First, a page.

Endocrinology and Metabolism

Hormone signaling through protein destruction: a lesson from plants

Xu Tan, Ning Zheng


Ubiquitin-dependent protein degradation has emerged as a major pathway regulating eukaryotic biology. By employing a variety of ubiquitin ligases to target specific cellular proteins, the ubiquitin-proteasome system controls physiological processes in a highly regulated fashion. Recent studies on a plant hormone auxin have unveiled a novel paradigm of signal transduction in which ubiquitin ligases function as hormone receptors. Perceived by the F-box protein subunit of the SCFTIR1 ubiquitin ligase, auxin directly promotes the recruitment of a family of transcriptional repressors for ubiquitination, thereby activating extensive transcriptional programs. Structural studies have revealed that auxin functions through a “molecular glue” mechanism to enhance protein-protein interactions with the assistance of another small molecule cofactor, inositol hexakisphosphate. Given the extensive repertoire of similar ubiquitin ligases in eukaryotic cells, this novel and widely adopted hormone-signaling mechanism in plants may also exist in other organisms.

  • auxin
  • phytohormone
  • hormone receptor
  • F-box protein
  • ubiquitin ligase
  • protein degradation

in multicellular organisms, hormones are produced and released by one tissue and transported to another to regulate cell growth, metabolism, and a myriad of cellular responses. Past studies have identified several families of receptor proteins in the target cells responsible for sensing various hormones in different chemical forms. These classic receptors include cell surface receptors such as G protein-coupled receptors and receptor tyrosine kinases, which trigger second-messenger and protein phosphorylation-mediated signal transduction, and intracellular receptors such as steroid and thyroid hormone receptors, which function as transcription factors directly regulating gene expression via a DNA-binding domain. Recent advances in plant biology have revealed yet another paradigm of hormone perception in which the hormone signal is sensed by components of the ubiquitin-proteasome system (UPS) that is commonly found in all eukaryotic cells. Structural studies of the prototypical plant hormone receptor unravel a novel mechanism of hormone action and an unexpected small molecule cofactor.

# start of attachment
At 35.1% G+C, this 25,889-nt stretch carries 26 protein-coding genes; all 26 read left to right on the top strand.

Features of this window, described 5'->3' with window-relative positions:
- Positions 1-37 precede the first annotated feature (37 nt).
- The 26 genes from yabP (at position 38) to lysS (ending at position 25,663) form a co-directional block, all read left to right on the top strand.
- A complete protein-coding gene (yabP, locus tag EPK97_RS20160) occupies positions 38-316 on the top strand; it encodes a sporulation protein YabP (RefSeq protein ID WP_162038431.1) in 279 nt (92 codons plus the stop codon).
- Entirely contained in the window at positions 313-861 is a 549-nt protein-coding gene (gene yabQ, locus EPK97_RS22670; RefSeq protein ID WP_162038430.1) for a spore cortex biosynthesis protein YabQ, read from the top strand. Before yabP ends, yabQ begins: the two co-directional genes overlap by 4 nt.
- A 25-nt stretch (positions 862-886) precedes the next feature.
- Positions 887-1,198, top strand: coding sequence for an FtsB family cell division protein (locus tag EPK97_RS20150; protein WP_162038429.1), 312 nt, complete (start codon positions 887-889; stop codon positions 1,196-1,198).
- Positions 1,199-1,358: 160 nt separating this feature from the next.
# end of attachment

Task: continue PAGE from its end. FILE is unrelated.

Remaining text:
Ubiquitin Ligases and UPS